Just like users are by default mapped to a unconfined user environment in Fedora, system services that do not have SElinux policy defined are also automaticly executed in a unconfined environment. What it means is that you might install a system service that has no policy and it will run unstricted. This presents another gaping hole in your security. Because that service can potentially be used to go around selinux.

By uninstalling this unconfined module this can no longer happen. If you install a system service that does not have policy then it just wont run. Youd need to write policy for it first.

5. lock down your booleans

In Fedora some booleans are activated by default. booleans are "tunable policy". Rule that can be enabled on the fly by admin. The more rules are enabled the less fine grained your security becomes. So you need to remove as much policy as possible by toggling booleans on or off.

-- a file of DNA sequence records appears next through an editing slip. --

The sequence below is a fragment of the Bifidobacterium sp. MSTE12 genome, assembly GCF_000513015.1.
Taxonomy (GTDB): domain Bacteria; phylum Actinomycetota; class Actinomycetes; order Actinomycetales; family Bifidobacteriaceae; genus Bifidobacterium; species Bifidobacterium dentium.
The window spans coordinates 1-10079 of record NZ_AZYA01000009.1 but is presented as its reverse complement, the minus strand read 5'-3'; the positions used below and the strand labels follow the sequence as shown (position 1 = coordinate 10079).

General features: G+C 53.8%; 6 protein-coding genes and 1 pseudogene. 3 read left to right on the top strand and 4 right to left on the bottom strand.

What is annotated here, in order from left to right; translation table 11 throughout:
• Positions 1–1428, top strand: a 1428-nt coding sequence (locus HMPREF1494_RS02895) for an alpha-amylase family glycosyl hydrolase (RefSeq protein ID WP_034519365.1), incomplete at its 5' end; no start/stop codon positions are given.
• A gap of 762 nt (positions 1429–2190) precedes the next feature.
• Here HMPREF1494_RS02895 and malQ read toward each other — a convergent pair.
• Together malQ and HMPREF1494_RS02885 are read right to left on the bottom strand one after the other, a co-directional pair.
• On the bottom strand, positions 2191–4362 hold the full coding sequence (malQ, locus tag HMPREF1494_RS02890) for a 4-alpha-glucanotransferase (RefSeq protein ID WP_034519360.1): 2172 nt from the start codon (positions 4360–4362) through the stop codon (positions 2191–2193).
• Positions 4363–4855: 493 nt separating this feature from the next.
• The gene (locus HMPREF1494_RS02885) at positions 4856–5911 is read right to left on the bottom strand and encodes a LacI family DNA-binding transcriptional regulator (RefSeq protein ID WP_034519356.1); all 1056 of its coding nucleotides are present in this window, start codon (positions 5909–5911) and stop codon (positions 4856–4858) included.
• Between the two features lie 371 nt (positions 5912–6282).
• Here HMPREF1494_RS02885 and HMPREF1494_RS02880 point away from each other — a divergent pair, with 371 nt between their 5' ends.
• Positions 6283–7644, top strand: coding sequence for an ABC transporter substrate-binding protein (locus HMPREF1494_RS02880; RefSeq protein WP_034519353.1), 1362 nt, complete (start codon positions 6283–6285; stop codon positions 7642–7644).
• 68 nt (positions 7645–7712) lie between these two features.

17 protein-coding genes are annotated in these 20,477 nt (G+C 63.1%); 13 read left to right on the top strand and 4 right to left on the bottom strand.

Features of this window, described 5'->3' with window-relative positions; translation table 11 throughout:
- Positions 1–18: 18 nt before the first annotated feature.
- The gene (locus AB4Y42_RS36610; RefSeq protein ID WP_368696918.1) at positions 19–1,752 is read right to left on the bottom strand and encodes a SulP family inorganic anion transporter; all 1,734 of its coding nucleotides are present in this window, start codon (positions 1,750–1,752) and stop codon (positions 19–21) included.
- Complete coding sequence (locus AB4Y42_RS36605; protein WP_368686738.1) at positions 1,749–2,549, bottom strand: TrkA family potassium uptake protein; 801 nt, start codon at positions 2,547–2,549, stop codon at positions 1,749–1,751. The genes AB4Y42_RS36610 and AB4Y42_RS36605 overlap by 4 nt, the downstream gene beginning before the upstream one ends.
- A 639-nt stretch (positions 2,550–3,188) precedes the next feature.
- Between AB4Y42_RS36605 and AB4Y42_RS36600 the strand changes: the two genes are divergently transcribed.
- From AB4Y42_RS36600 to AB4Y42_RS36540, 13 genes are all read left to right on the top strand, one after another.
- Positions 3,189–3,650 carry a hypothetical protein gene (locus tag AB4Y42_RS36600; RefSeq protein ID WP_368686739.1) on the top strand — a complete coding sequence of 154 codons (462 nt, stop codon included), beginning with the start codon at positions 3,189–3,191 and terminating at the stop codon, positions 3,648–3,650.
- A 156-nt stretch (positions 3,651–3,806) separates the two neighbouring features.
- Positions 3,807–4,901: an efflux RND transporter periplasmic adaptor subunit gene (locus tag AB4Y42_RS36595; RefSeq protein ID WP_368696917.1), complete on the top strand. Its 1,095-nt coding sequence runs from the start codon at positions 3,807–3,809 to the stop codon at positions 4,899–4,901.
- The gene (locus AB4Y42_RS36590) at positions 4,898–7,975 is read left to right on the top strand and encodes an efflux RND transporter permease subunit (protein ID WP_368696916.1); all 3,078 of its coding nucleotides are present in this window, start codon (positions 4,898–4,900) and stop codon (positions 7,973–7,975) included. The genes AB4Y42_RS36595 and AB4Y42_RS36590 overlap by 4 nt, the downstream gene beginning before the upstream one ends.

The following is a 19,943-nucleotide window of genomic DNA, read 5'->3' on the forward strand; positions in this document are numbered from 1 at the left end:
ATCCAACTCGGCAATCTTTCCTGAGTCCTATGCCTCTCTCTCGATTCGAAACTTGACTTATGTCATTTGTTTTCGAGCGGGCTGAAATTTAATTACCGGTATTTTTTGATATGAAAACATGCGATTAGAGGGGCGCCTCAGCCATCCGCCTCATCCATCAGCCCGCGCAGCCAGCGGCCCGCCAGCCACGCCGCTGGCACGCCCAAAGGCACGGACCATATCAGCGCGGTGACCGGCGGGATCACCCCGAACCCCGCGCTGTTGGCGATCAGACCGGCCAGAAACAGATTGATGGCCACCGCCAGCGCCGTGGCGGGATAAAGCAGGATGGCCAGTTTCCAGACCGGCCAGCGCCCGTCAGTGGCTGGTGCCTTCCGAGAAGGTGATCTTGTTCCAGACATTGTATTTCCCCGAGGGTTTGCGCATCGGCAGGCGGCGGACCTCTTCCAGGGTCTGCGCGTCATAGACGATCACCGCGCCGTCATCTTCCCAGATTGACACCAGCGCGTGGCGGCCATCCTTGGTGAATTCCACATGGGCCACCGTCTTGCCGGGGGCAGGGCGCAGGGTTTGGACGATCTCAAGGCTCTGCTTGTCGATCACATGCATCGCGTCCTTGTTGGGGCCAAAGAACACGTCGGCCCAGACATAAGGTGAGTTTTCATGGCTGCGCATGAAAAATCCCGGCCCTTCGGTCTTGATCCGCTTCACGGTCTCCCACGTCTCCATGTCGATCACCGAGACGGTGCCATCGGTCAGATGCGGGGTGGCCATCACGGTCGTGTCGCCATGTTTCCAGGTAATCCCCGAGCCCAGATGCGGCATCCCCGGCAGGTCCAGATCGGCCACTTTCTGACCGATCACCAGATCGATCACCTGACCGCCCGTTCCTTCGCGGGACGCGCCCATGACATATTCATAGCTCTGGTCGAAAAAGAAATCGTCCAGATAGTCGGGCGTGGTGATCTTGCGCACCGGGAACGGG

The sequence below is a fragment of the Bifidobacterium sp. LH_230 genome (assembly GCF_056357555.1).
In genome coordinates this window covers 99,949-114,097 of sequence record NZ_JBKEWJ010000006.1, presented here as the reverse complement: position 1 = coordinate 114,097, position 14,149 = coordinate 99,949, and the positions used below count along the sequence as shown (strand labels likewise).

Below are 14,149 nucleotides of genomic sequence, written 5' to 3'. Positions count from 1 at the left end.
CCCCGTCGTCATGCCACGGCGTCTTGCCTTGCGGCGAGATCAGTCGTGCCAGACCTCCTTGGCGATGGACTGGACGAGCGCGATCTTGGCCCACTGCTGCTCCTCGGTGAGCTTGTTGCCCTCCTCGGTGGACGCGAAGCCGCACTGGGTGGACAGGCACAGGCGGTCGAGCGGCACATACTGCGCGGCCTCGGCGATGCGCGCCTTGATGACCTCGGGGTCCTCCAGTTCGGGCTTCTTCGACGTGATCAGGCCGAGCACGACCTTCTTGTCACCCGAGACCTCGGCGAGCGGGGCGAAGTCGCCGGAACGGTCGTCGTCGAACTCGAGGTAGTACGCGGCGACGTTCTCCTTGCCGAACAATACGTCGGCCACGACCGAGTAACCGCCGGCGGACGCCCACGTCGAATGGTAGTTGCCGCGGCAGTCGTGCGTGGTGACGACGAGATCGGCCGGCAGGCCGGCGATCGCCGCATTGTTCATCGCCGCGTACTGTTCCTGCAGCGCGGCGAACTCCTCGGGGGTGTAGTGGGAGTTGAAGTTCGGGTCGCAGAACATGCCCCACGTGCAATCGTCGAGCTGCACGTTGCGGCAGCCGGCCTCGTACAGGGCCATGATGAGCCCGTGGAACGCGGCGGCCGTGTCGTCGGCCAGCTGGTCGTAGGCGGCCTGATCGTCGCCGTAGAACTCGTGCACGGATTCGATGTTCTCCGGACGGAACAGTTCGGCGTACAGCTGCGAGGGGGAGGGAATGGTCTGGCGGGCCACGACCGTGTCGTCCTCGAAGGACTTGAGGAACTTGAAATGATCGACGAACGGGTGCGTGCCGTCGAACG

I say on or off because some booleans may add policy if you turn it on and other when you turn it off.

I cannot explain all booleans here but i will talk about some.

- the secure mode booleans have policy that allow admin to (off is befault. to lock down set to on):
-- put the system into permissive mode
-- inset kernel modules
-- load policy

- xserver object manager has policy that enables the xserver selinux extension (off by default, to lock down set to on)
This is a very powerful feature which lets the admin define selinux policy for X server. This feature (its policy) still has rough edges. If you arent afraid of selinux feel free to experiment and improve the XACE policy like i did)

- nsplugin booleans has policy that defines what access nsplugin has
nsplugin runs you browser plugins. these browser plugins are vulnerable to all kinds of threats.